Swiss Authorities Order Scottish Bank to Pay Back Millions of Illegal Profits
Swiss financial authorities have ordered Scottish bank Coutts & Co. Ltd to pay back 6.5 million Swiss francs (US$ 6.57 million) of illegal profits made from transactions involving 1Malaysia Development Bhd (1MDB), the government-owned sovereign wealth fund embroiled in a corruption scandal.
Following a year long investigation, Swiss Financial Market Supervisory Authority (FINMA) has found that Coutts "seriously breached money laundering regulations by failing to carry out adequate background checks."
Coutts’ Singapore branch has had relationships with individuals associated with 1MDB since 2003. Those clients were transferred to its Zurich branch in 2009.
The report focuses on an unnamed Malaysian businessman who opened an account in 2009 with the intent to transfer US$ 10 million from his family’s assets.
But instead, the account was used for several high-risk transactions worth US$1.7 billion, including US$ 700 million transferred to the account from the Malaysian sovereign wealth fund 1MDB.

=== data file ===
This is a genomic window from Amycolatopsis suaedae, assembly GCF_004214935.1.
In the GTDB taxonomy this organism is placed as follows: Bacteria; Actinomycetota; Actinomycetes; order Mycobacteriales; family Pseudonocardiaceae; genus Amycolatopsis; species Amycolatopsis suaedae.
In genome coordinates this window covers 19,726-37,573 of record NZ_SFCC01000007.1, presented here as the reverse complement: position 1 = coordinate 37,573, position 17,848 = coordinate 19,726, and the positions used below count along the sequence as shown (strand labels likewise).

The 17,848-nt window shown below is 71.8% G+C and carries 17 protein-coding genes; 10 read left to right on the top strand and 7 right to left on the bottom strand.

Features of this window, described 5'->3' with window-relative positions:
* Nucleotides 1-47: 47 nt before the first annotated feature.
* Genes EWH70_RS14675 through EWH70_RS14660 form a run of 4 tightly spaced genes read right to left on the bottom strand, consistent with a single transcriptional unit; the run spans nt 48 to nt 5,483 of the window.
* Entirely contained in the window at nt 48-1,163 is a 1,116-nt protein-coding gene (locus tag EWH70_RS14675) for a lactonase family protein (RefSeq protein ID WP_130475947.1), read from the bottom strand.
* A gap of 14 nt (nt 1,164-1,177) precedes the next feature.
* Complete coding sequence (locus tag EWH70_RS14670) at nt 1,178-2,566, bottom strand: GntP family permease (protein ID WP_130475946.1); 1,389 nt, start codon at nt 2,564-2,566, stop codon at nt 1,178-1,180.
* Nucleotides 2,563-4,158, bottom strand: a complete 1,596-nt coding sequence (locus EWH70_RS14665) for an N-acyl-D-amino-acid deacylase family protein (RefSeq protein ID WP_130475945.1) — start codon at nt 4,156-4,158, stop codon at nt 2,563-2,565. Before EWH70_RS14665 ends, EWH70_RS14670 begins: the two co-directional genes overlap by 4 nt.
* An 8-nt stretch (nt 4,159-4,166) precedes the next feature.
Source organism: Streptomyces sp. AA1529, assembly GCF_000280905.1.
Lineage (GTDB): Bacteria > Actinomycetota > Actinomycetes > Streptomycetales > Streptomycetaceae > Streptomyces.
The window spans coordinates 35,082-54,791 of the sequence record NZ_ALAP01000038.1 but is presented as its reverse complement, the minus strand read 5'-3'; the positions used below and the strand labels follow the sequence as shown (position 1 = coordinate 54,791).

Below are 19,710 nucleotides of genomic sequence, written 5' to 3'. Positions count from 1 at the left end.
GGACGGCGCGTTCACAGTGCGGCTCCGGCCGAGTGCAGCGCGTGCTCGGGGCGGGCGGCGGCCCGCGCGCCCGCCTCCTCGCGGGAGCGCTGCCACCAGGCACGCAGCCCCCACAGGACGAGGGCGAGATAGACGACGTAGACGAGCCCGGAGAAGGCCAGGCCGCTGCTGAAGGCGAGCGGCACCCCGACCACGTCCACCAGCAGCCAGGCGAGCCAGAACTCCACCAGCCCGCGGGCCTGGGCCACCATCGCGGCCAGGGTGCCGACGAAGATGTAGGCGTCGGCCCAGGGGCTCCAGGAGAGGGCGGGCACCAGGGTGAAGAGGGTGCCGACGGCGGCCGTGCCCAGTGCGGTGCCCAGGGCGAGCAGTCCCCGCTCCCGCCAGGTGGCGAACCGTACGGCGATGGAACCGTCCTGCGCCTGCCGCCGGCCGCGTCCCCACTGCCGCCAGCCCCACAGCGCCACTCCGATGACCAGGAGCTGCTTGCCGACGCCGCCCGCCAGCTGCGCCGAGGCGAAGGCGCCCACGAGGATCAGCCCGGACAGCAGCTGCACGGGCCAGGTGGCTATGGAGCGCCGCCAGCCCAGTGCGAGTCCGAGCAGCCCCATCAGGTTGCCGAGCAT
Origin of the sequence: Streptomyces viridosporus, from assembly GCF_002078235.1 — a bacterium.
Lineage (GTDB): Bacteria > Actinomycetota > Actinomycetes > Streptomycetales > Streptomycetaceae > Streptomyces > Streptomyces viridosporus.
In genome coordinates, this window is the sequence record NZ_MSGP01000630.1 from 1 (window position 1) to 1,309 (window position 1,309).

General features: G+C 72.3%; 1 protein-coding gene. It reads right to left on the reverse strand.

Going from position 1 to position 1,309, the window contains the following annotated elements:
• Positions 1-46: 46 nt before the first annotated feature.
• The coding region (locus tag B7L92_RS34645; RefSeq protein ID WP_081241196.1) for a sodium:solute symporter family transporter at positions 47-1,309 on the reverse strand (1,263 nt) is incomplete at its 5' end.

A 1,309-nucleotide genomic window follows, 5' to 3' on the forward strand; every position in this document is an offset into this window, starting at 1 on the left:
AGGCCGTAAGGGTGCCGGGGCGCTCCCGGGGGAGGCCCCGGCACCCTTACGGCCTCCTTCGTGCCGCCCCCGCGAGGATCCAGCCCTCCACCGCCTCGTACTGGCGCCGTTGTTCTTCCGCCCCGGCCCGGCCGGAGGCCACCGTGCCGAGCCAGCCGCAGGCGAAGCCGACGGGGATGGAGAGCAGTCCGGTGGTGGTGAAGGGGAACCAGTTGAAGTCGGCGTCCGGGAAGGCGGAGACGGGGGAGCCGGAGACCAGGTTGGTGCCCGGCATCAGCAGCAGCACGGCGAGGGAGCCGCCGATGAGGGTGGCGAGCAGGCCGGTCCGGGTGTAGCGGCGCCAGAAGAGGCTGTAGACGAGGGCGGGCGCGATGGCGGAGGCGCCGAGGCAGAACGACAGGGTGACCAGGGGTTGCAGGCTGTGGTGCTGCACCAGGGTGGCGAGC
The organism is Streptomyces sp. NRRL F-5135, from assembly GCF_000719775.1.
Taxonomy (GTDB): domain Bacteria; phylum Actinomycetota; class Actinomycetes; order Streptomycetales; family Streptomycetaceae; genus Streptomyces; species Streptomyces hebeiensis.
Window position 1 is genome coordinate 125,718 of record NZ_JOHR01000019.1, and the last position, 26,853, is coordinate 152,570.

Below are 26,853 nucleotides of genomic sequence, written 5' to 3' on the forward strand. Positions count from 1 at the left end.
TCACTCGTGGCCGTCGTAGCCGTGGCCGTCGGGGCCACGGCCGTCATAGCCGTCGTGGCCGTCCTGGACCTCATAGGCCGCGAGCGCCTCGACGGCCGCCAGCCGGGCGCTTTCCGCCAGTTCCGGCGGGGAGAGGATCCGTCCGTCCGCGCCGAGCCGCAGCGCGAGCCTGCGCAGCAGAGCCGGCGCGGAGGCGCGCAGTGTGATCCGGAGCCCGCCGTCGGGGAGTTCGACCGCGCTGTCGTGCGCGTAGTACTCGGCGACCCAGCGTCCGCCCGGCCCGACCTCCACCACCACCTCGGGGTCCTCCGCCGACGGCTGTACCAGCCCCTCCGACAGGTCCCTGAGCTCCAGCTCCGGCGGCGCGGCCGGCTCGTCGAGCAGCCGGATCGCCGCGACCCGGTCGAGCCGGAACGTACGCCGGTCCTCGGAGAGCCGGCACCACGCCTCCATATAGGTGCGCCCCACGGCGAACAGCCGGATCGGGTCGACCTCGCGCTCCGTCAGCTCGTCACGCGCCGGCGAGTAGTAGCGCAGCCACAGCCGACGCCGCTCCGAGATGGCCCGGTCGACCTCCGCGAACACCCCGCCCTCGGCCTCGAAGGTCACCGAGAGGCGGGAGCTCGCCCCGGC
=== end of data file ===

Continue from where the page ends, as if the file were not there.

The supporting documentation for the transactions contained "obvious mistakes," the FINMA statement said. It added that even the bank’s Legal Services unit spoke of the risk of a "total fabrication."
The bank took no action to clarify the use of US$ 35 million for gambling, yachts, and private planes.
Instead it developed the business relationship further allowing an additional US$ 680 million to be transferred to this businessman’s account from an offshore company in 2013.
In total the bank allowed US$ 2.4 billion worth of suspicious assets associated with 1MDB to flow through Swiss bank accounts.
Despite the obviously suspicious nature of these transactions and a number of bank employees raising concern, the bank made only superficial inquiries.
It failed to report any suspicious activity until 2015.
The bank’s Singapore branch was also fined for violating anti-money laundering regulations in December of last year.
FINMA has launched proceedings against five other banks including Coutts in relation to the 1MDB case.